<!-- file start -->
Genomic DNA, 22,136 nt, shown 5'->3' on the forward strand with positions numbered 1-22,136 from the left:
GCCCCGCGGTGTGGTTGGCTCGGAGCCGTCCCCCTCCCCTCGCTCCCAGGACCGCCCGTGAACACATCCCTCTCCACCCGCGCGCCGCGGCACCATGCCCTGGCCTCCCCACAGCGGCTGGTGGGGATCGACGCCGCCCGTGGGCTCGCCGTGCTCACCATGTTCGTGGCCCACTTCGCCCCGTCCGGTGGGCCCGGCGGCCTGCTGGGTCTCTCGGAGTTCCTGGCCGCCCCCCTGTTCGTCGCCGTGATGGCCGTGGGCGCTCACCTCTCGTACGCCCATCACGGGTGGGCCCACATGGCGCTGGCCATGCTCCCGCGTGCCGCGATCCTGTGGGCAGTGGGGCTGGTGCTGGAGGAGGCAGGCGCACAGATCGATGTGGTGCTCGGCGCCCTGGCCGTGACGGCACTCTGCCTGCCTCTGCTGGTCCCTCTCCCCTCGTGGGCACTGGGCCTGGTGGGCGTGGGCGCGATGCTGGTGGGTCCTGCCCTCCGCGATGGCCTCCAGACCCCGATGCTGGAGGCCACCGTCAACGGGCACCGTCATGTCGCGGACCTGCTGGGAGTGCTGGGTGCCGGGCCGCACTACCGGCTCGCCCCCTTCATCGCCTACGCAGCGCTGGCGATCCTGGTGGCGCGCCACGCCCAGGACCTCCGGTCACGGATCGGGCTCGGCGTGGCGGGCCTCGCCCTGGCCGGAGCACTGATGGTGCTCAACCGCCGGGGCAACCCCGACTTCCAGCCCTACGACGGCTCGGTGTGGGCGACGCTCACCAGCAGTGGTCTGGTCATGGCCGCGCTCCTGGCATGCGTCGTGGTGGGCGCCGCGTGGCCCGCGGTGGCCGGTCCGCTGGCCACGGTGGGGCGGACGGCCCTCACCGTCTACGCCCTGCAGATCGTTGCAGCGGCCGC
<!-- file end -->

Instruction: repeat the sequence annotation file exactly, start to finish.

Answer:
Genomic DNA, 22,136 nt, shown 5'->3' on the forward strand with positions numbered 1-22,136 from the left:
GCCCCGCGGTGTGGTTGGCTCGGAGCCGTCCCCCTCCCCTCGCTCCCAGGACCGCCCGTGAACACATCCCTCTCCACCCGCGCGCCGCGGCACCATGCCCTGGCCTCCCCACAGCGGCTGGTGGGGATCGACGCCGCCCGTGGGCTCGCCGTGCTCACCATGTTCGTGGCCCACTTCGCCCCGTCCGGTGGGCCCGGCGGCCTGCTGGGTCTCTCGGAGTTCCTGGCCGCCCCCCTGTTCGTCGCCGTGATGGCCGTGGGCGCTCACCTCTCGTACGCCCATCACGGGTGGGCCCACATGGCGCTGGCCATGCTCCCGCGTGCCGCGATCCTGTGGGCAGTGGGGCTGGTGCTGGAGGAGGCAGGCGCACAGATCGATGTGGTGCTCGGCGCCCTGGCCGTGACGGCACTCTGCCTGCCTCTGCTGGTCCCTCTCCCCTCGTGGGCACTGGGCCTGGTGGGCGTGGGCGCGATGCTGGTGGGTCCTGCCCTCCGCGATGGCCTCCAGACCCCGATGCTGGAGGCCACCGTCAACGGGCACCGTCATGTCGCGGACCTGCTGGGAGTGCTGGGTGCCGGGCCGCACTACCGGCTCGCCCCCTTCATCGCCTACGCAGCGCTGGCGATCCTGGTGGCGCGCCACGCCCAGGACCTCCGGTCACGGATCGGGCTCGGCGTGGCGGGCCTCGCCCTGGCCGGAGCACTGATGGTGCTCAACCGCCGGGGCAACCCCGACTTCCAGCCCTACGACGGCTCGGTGTGGGCGACGCTCACCAGCAGTGGTCTGGTCATGGCCGCGCTCCTGGCATGCGTCGTGGTGGGCGCCGCGTGGCCCGCGGTGGCCGGTCCGCTGGCCACGGTGGGGCGGACGGCCCTCACCGTCTACGCCCTGCAGATCGTTGCAGCGGCCGC